I'll try to stay germane to the discussion at hand!

    There is a section in this document that discusses organ practice:

    3. Organ practice ___hrs./wk.
    (Hymns, service music, prelude, postlude, anthems, registration)
    Minimum of 4 hrs./wk. for each non-identical service


    It seems that the AGO very much considers personal organ practice to be a compensated part of an "Organist and/or Director of Music in a Church Position."

    https://www.agohq.org/wp-content/uploads/2013/08/timreqwork.pdf
    For some reason, I can't figure out how to make that link go to the other page, rather than bring you back to this one. Probably best to highlight, copy, and paste into the address bar due to my technological inadequacies.
    Thanked by 1eft94530
  • Steve CollinsSteve Collins
    Posts: 1,003
    Well, I'll just say that I stopped having anything to do with the AGO many years ago. I don't agree with most of what they stand for. Maybe they serve their mainstream Protestant denominations' organist really well, but I want nothing to do with them; They don't speak for me in any way, shape, or form.

    Again, other professional performers, even represented by unions (another entity that I want nothing to do with) do not get paid for personal practice time. I see no reason why church musicians should be treated differently.
  • Kathy
    Posts: 4,907
    Steve,

    I've often wondered about this. I'm wondering why it is fair to pay an organist for a rehearsal with singers, for the Mass, but not to pay an organist, to prepare him/herself for the Mass?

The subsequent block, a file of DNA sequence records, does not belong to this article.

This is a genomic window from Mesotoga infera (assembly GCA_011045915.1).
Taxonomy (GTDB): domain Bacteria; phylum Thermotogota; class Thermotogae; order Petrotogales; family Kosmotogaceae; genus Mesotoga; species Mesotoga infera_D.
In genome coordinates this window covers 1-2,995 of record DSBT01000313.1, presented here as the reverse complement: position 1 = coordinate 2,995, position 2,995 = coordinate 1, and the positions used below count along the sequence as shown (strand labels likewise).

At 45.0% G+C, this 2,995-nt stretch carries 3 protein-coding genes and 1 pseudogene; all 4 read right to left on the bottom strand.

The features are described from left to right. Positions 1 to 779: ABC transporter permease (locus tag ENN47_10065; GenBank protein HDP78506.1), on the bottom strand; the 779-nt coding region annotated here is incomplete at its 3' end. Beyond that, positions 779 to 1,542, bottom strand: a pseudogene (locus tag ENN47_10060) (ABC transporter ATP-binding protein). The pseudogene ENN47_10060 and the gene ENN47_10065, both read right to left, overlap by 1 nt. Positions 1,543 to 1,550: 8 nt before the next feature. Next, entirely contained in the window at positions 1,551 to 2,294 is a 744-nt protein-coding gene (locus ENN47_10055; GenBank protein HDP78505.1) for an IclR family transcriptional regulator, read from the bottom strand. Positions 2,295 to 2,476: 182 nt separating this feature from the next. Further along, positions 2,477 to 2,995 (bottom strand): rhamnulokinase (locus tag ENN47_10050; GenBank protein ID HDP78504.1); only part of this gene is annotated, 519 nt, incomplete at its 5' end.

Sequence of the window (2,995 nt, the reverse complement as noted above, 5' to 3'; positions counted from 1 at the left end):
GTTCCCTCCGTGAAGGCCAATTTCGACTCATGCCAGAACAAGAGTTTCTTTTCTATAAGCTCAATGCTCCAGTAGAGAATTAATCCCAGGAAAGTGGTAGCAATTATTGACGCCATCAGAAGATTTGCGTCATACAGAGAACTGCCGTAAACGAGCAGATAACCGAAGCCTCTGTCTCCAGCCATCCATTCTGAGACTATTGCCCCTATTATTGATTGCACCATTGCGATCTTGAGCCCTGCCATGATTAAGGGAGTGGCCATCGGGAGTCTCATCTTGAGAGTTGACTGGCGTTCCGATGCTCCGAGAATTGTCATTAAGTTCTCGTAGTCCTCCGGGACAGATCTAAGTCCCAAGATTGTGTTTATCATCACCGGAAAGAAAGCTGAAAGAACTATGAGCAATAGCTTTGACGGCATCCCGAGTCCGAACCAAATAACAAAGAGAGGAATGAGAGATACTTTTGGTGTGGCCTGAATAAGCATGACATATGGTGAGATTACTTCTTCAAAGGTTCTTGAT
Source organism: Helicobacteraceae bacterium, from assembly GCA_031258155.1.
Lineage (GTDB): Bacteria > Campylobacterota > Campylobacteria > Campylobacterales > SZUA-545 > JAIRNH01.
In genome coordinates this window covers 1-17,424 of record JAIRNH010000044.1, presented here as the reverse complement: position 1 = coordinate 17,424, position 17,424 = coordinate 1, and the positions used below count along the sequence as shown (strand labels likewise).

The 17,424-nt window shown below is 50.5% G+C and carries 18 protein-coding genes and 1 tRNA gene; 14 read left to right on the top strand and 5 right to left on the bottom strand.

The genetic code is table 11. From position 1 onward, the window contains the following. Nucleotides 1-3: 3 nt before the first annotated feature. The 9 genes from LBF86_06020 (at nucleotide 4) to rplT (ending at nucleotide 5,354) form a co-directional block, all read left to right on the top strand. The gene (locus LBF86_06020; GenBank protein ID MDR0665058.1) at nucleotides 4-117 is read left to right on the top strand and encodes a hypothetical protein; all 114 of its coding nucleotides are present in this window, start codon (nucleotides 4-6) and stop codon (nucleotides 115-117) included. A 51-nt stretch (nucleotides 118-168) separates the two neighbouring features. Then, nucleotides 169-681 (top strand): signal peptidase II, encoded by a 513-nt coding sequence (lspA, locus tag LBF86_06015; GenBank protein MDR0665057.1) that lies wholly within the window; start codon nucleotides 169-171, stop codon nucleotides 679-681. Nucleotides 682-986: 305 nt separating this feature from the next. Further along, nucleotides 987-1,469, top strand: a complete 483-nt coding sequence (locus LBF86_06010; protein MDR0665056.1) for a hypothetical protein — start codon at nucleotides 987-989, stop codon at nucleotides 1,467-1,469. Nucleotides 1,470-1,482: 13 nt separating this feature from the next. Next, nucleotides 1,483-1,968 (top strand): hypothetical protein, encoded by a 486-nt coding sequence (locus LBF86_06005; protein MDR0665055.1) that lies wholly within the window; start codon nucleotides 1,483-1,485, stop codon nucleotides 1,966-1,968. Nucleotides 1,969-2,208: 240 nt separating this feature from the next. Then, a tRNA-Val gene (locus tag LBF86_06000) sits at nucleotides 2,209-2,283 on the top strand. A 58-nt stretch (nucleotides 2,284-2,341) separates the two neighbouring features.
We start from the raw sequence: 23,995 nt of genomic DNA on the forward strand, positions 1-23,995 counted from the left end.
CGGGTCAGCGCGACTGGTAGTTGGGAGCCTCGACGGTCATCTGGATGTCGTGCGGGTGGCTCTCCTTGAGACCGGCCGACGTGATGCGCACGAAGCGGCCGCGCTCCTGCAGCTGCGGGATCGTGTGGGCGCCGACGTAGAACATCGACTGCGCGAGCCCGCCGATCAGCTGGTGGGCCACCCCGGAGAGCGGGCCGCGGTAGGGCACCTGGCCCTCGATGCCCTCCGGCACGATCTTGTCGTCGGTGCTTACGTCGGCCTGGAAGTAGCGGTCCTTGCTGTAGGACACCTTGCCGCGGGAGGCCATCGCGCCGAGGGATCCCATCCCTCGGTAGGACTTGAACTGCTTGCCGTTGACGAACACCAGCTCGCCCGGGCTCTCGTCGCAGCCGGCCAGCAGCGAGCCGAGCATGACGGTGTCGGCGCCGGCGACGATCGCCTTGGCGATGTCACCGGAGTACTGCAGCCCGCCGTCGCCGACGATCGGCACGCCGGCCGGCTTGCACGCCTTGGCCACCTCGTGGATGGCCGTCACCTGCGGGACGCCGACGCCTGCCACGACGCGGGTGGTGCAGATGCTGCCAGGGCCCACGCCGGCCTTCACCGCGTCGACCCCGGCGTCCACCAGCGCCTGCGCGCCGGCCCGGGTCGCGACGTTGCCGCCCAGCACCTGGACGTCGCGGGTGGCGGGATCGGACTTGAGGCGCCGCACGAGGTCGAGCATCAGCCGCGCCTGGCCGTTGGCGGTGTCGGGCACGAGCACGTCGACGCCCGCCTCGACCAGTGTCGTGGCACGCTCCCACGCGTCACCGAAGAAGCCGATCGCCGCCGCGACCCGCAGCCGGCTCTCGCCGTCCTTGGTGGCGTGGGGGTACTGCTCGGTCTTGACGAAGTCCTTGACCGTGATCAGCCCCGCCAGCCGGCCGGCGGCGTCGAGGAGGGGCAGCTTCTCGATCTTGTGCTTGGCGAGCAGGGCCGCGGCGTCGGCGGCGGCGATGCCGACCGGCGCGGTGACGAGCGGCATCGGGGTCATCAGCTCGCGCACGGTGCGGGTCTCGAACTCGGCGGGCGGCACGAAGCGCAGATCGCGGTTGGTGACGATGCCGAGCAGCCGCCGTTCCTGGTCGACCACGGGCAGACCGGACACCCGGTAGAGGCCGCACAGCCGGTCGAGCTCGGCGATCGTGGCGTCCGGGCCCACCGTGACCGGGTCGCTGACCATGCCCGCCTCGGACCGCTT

Why pay professional choirs for rehearsal?

    Etc.

    Although the organist isn't part of a group, s/he still needs to set stops, think through the timing of the verses with the liturgy, manage congregational breathing in a particular space, rehearse new arrangements and preludes/postludes, and a ton of other things. It's not "personal practice time" but practice time for the liturgy itself. Or am I missing something?
    Thanked by 1francis
  • Steve CollinsSteve Collins
    Posts: 1,003
    If that is the case for organists, then they are a special breed of musicians. Nobody else gets paid, on the clock, for personal practice time. Even the choirs that get paid for rehearsals are not paid individually to learn their parts before the come to rehearsal. Indeed, I hear complaints from all sorts of musical groups about individuals showing up not knowing their parts, and using rehearsal time as practice time - and that is not considered professional attitude.

    As to all of your concerns in the last paragraph, I feel sorry for anyone who has to put up with new and different liturgical timings constantly! Our Mass timings are very constant, as I believe they should be.
    Thanked by 1CCooze
  • francisfrancis
    Posts: 7,803
    baloney

    I usually pay a cantor 200 or more for a wedding. That includes their personal rehearsal time. There is no such thing as "personal rehearsal time" unless the end means playing for (or with) yourself. Get real, people. You are being shortchanged if you buy into this philosophy.
  • Steve CollinsSteve Collins
    Posts: 1,003
    That's about what we pay cantors as well, but not as full- or part-time employees. It includes, maybe, a run-through before the Liturgy begins, but NOT their learning the repertoire in the first place, much less keeping their vocal technique sharp. That is their musicianship that they bring to the workplace.

    Unless you are considering $200 way more than enough for the actual performance, and therefore including some compensation for their own preparation time. But you and the church have not control over that time actually being spent. You are simply hiring a competent musician who has a track record of good performances. The $200 was for the actual performance, no matter what they needed to do to be prepared for it.
  • Steve CollinsSteve Collins
    Posts: 1,003
    I think the more important aspect of the original post is the Federal Government's interference with how we musicians and our employers work out our own private sector working relationships. I'm frankly sick of their meddling. And this includes every aspect of Obama-care. Our Dioceses seem to be running scared of everything the government decrees. I guess they really fear the revoking of the Church's non-profit status. That's what we really need to be concerned about - and STOP VOTING FOR DEMOCRATS!